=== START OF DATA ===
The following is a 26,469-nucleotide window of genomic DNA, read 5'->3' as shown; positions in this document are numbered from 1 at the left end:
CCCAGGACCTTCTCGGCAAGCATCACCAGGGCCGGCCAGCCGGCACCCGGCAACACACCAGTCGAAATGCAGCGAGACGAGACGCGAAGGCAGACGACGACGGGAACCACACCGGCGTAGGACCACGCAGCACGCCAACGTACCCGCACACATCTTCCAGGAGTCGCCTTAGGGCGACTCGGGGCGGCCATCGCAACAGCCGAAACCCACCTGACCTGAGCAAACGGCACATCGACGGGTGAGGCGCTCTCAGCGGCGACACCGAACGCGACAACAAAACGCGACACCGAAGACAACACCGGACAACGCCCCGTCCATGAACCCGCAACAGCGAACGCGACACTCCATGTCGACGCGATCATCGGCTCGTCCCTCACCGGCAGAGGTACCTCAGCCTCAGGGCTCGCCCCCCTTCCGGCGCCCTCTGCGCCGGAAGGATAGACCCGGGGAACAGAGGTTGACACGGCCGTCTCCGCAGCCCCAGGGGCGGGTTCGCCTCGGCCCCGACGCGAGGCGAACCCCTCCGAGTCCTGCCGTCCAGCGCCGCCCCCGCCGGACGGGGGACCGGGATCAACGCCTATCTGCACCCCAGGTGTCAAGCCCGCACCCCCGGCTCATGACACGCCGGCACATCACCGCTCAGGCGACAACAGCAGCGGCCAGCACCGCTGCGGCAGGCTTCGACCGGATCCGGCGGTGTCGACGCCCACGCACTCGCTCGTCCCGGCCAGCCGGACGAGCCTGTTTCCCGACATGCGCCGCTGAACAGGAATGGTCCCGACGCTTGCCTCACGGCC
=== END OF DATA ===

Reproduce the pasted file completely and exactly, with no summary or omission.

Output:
The following is a 26,469-nucleotide window of genomic DNA, read 5'->3' as shown; positions in this document are numbered from 1 at the left end:
CCCAGGACCTTCTCGGCAAGCATCACCAGGGCCGGCCAGCCGGCACCCGGCAACACACCAGTCGAAATGCAGCGAGACGAGACGCGAAGGCAGACGACGACGGGAACCACACCGGCGTAGGACCACGCAGCACGCCAACGTACCCGCACACATCTTCCAGGAGTCGCCTTAGGGCGACTCGGGGCGGCCATCGCAACAGCCGAAACCCACCTGACCTGAGCAAACGGCACATCGACGGGTGAGGCGCTCTCAGCGGCGACACCGAACGCGACAACAAAACGCGACACCGAAGACAACACCGGACAACGCCCCGTCCATGAACCCGCAACAGCGAACGCGACACTCCATGTCGACGCGATCATCGGCTCGTCCCTCACCGGCAGAGGTACCTCAGCCTCAGGGCTCGCCCCCCTTCCGGCGCCCTCTGCGCCGGAAGGATAGACCCGGGGAACAGAGGTTGACACGGCCGTCTCCGCAGCCCCAGGGGCGGGTTCGCCTCGGCCCCGACGCGAGGCGAACCCCTCCGAGTCCTGCCGTCCAGCGCCGCCCCCGCCGGACGGGGGACCGGGATCAACGCCTATCTGCACCCCAGGTGTCAAGCCCGCACCCCCGGCTCATGACACGCCGGCACATCACCGCTCAGGCGACAACAGCAGCGGCCAGCACCGCTGCGGCAGGCTTCGACCGGATCCGGCGGTGTCGACGCCCACGCACTCGCTCGTCCCGGCCAGCCGGACGAGCCTGTTTCCCGACATGCGCCGCTGAACAGGAATGGTCCCGACGCTTGCCTCACGGCC